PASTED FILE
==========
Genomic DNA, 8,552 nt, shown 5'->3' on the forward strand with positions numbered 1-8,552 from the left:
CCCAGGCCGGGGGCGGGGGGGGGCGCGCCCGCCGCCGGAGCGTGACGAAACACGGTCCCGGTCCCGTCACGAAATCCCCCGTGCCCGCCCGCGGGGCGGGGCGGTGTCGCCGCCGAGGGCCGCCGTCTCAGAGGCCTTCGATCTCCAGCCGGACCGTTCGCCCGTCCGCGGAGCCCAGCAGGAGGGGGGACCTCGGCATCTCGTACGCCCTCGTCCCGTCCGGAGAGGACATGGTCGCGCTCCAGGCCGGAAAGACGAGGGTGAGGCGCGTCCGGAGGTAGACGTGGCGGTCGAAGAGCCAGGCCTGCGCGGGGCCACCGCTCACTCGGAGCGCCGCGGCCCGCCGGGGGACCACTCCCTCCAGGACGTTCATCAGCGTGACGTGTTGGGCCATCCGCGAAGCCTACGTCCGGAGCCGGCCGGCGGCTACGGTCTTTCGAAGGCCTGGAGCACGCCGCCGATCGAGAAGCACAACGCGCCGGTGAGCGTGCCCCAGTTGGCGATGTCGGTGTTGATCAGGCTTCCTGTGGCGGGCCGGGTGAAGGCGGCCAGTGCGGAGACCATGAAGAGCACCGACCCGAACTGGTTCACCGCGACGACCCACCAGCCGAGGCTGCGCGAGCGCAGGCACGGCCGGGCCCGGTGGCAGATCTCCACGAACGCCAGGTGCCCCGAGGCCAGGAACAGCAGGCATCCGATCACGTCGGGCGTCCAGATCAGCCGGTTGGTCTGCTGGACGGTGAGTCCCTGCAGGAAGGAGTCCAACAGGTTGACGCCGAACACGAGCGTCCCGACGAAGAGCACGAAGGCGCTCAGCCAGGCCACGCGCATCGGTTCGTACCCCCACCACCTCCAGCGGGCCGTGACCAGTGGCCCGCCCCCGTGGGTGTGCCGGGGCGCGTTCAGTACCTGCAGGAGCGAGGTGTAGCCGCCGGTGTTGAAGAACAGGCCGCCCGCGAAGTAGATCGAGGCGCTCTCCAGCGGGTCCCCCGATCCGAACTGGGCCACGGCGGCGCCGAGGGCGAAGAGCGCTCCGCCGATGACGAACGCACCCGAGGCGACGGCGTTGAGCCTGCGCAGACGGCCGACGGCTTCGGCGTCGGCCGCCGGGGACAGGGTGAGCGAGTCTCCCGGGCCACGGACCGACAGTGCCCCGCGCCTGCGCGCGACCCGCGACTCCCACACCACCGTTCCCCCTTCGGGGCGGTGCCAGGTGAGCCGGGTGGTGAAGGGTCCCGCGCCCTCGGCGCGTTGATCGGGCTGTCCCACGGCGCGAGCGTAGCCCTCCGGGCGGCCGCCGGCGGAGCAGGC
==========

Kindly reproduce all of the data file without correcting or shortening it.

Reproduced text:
Genomic DNA, 8,552 nt, shown 5'->3' on the forward strand with positions numbered 1-8,552 from the left:
CCCAGGCCGGGGGCGGGGGGGGGCGCGCCCGCCGCCGGAGCGTGACGAAACACGGTCCCGGTCCCGTCACGAAATCCCCCGTGCCCGCCCGCGGGGCGGGGCGGTGTCGCCGCCGAGGGCCGCCGTCTCAGAGGCCTTCGATCTCCAGCCGGACCGTTCGCCCGTCCGCGGAGCCCAGCAGGAGGGGGGACCTCGGCATCTCGTACGCCCTCGTCCCGTCCGGAGAGGACATGGTCGCGCTCCAGGCCGGAAAGACGAGGGTGAGGCGCGTCCGGAGGTAGACGTGGCGGTCGAAGAGCCAGGCCTGCGCGGGGCCACCGCTCACTCGGAGCGCCGCGGCCCGCCGGGGGACCACTCCCTCCAGGACGTTCATCAGCGTGACGTGTTGGGCCATCCGCGAAGCCTACGTCCGGAGCCGGCCGGCGGCTACGGTCTTTCGAAGGCCTGGAGCACGCCGCCGATCGAGAAGCACAACGCGCCGGTGAGCGTGCCCCAGTTGGCGATGTCGGTGTTGATCAGGCTTCCTGTGGCGGGCCGGGTGAAGGCGGCCAGTGCGGAGACCATGAAGAGCACCGACCCGAACTGGTTCACCGCGACGACCCACCAGCCGAGGCTGCGCGAGCGCAGGCACGGCCGGGCCCGGTGGCAGATCTCCACGAACGCCAGGTGCCCCGAGGCCAGGAACAGCAGGCATCCGATCACGTCGGGCGTCCAGATCAGCCGGTTGGTCTGCTGGACGGTGAGTCCCTGCAGGAAGGAGTCCAACAGGTTGACGCCGAACACGAGCGTCCCGACGAAGAGCACGAAGGCGCTCAGCCAGGCCACGCGCATCGGTTCGTACCCCCACCACCTCCAGCGGGCCGTGACCAGTGGCCCGCCCCCGTGGGTGTGCCGGGGCGCGTTCAGTACCTGCAGGAGCGAGGTGTAGCCGCCGGTGTTGAAGAACAGGCCGCCCGCGAAGTAGATCGAGGCGCTCTCCAGCGGGTCCCCCGATCCGAACTGGGCCACGGCGGCGCCGAGGGCGAAGAGCGCTCCGCCGATGACGAACGCACCCGAGGCGACGGCGTTGAGCCTGCGCAGACGGCCGACGGCTTCGGCGTCGGCCGCCGGGGACAGGGTGAGCGAGTCTCCCGGGCCACGGACCGACAGTGCCCCGCGCCTGCGCGCGACCCGCGACTCCCACACCACCGTTCCCCCTTCGGGGCGGTGCCAGGTGAGCCGGGTGGTGAAGGGTCCCGCGCCCTCGGCGCGTTGATCGGGCTGTCCCACGGCGCGAGCGTAGCCCTCCGGGCGGCCGCCGGCGGAGCAGGC